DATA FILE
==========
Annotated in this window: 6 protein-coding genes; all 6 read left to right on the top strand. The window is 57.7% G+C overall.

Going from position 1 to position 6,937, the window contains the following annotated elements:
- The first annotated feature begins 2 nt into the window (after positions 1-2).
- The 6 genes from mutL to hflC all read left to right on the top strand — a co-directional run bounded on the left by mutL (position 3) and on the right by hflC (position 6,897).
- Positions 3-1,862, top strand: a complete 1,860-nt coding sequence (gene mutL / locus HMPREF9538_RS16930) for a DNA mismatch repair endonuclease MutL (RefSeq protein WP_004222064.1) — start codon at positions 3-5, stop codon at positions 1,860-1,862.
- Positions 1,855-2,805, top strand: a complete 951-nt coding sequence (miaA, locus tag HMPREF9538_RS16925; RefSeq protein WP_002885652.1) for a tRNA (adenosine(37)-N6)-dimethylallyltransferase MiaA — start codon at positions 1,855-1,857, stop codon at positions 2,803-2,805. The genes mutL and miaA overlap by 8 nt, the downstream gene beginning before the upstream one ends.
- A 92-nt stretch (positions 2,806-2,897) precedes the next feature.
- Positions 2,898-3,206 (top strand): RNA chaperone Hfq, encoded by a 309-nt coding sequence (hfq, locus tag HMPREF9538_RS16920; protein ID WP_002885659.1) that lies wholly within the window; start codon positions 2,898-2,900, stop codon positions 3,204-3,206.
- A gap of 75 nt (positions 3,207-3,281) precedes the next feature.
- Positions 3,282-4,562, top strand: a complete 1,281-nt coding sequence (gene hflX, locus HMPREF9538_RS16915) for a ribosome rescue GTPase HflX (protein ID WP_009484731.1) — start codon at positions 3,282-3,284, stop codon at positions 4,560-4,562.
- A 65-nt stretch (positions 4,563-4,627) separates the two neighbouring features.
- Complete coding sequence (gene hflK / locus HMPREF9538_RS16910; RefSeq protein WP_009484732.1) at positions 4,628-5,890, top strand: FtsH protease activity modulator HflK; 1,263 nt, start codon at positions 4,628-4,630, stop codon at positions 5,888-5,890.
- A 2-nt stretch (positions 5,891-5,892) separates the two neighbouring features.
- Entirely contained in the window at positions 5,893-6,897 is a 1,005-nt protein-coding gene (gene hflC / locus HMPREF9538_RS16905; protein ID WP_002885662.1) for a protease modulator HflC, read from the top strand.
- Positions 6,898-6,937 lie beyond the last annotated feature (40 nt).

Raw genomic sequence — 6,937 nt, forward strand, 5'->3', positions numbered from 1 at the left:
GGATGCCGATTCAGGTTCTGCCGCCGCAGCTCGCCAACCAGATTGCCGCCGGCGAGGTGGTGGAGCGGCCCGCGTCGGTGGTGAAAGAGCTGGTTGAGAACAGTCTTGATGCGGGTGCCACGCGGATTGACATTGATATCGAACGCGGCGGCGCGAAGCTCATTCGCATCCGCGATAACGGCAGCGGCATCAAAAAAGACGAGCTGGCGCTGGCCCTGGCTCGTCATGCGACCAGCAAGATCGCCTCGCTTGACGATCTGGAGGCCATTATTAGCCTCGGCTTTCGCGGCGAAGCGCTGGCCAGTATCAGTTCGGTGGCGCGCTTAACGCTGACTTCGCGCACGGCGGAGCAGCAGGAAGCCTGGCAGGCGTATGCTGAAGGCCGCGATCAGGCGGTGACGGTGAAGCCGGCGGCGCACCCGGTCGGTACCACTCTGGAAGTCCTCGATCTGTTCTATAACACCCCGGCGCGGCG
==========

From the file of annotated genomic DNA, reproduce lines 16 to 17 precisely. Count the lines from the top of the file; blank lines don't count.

Raw genomic sequence — 6,937 nt, forward strand, 5'->3', positions numbered from 1 at the left:
GGATGCCGATTCAGGTTCTGCCGCCGCAGCTCGCCAACCAGATTGCCGCCGGCGAGGTGGTGGAGCGGCCCGCGTCGGTGGTGAAAGAGCTGGTTGAGAACAGTCTTGATGCGGGTGCCACGCGGATTGACATTGATATCGAACGCGGCGGCGCGAAGCTCATTCGCATCCGCGATAACGGCAGCGGCATCAAAAAAGACGAGCTGGCGCTGGCCCTGGCTCGTCATGCGACCAGCAAGATCGCCTCGCTTGACGATCTGGAGGCCATTATTAGCCTCGGCTTTCGCGGCGAAGCGCTGGCCAGTATCAGTTCGGTGGCGCGCTTAACGCTGACTTCGCGCACGGCGGAGCAGCAGGAAGCCTGGCAGGCGTATGCTGAAGGCCGCGATCAGGCGGTGACGGTGAAGCCGGCGGCGCACCCGGTCGGTACCACTCTGGAAGTCCTCGATCTGTTCTATAACACCCCGGCGCGGCG